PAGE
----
Sitting with my 10 1/2 year old granddaughter as she’s doing 5th grade history homework, she reads passages to me and abruptly stops to declare, “that’s not right Grammy!” Clearly she’s upset, knowing her as well as I do, she expresses her opinion about the paragraph she just read. “They’re not Indians, that’s not okay to say. I’m not writing that for my answer.” My heart, warmed by her compassion and directness, I explained first that “history” is what we’re being told because we didn’t live back then. She balked at that, but then I commended her for being appalled and asked her what her preference is to fill in the blank on her paper. She said she would just write Americans. Then I handed her the missing tool and suggested she add Native to her answer. She smiled, agreed and wrote her new choice.
While I try to be cognitive of teachable moments and what I often find is I’m not always the teacher, regardless of someone’s age. We talked a little more about this. I praised her for standing on her convictions, beliefs and using her voice. I thought to myself how oppression has been the downfall of my life, hence the internal struggle. I can only imagine the horrific stories from history and particular heritages, what they encountered and endured.
The topic of evolving took place with her next. We aren’t where we once were, but we aren’t yet where (I hope) we are going either. That’s being a difference maker, I explained. Not just standing by, quietly accepting the unacceptable or tolerating intolerance. Tell me more about your heart, I asked her. Never dismiss or fear the true words, thoughts and feelings of a child (or adult) because given a safe space, they will always honor their truth.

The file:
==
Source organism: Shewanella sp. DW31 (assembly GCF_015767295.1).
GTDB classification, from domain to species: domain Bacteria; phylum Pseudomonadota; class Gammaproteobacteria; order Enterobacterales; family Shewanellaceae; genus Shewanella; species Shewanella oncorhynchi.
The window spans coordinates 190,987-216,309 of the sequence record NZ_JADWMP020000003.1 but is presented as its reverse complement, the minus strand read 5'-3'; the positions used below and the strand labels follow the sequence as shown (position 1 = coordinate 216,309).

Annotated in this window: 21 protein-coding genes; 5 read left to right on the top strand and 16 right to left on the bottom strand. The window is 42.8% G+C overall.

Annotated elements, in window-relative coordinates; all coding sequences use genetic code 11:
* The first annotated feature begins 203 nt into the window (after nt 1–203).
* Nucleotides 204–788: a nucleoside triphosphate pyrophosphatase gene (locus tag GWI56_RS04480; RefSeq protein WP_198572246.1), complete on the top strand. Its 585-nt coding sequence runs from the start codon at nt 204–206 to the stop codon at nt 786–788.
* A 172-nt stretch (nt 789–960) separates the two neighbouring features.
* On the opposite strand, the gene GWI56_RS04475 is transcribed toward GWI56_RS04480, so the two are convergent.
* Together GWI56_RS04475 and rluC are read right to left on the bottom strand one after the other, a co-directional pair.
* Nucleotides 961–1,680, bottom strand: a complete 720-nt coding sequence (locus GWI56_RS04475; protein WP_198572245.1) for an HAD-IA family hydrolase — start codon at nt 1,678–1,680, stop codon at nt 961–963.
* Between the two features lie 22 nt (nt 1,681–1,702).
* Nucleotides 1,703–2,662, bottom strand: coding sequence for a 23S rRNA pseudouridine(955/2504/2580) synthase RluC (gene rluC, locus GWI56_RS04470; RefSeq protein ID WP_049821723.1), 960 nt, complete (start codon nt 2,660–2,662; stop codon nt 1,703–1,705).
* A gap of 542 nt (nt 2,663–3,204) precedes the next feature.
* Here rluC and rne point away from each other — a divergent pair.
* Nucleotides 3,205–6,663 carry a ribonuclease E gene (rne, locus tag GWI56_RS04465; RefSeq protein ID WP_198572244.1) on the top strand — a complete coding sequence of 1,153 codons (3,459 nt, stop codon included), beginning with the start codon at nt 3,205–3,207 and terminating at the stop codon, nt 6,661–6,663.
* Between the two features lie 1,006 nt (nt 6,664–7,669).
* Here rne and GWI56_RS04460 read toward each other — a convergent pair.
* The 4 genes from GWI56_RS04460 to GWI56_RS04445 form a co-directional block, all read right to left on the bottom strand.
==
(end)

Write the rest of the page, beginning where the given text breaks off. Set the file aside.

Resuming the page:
Is it merely human nature or even the human condition that we make up stories in our own minds, judging others for why they are in the spot they are in in life? It happens all the time, the assumption of another’s choices and blaming them for why they are in this or that predicament when the reality is, we can’t possibly know their story without asking them. We simply don’t know what we don’t know. (wisdom from my wise 87 year old friend)
Taking a moment to understand someone else as I listen to their thought provoking perspective makes me smile in gratitude. Being right is far less important to me than loving someone where they are. That being said, I leave you with this mantra; I’ll be quiet (not silent), you can be right and I’ll be happy. There is no price tag on civility and Serenity, but there sure as shootin’ is a cost for close mindedness.
If God (insert your personal Source here) meant for us to pray and believe only one way, why did He create so much diversity? Love is love for humankind. Be the change you want to see. Fear less by being fearless. I’m proud of my (almost 5) grand-youngsters and what their parents (my kids) are teaching them about equality and human rights. It’s a beautiful thing to witness.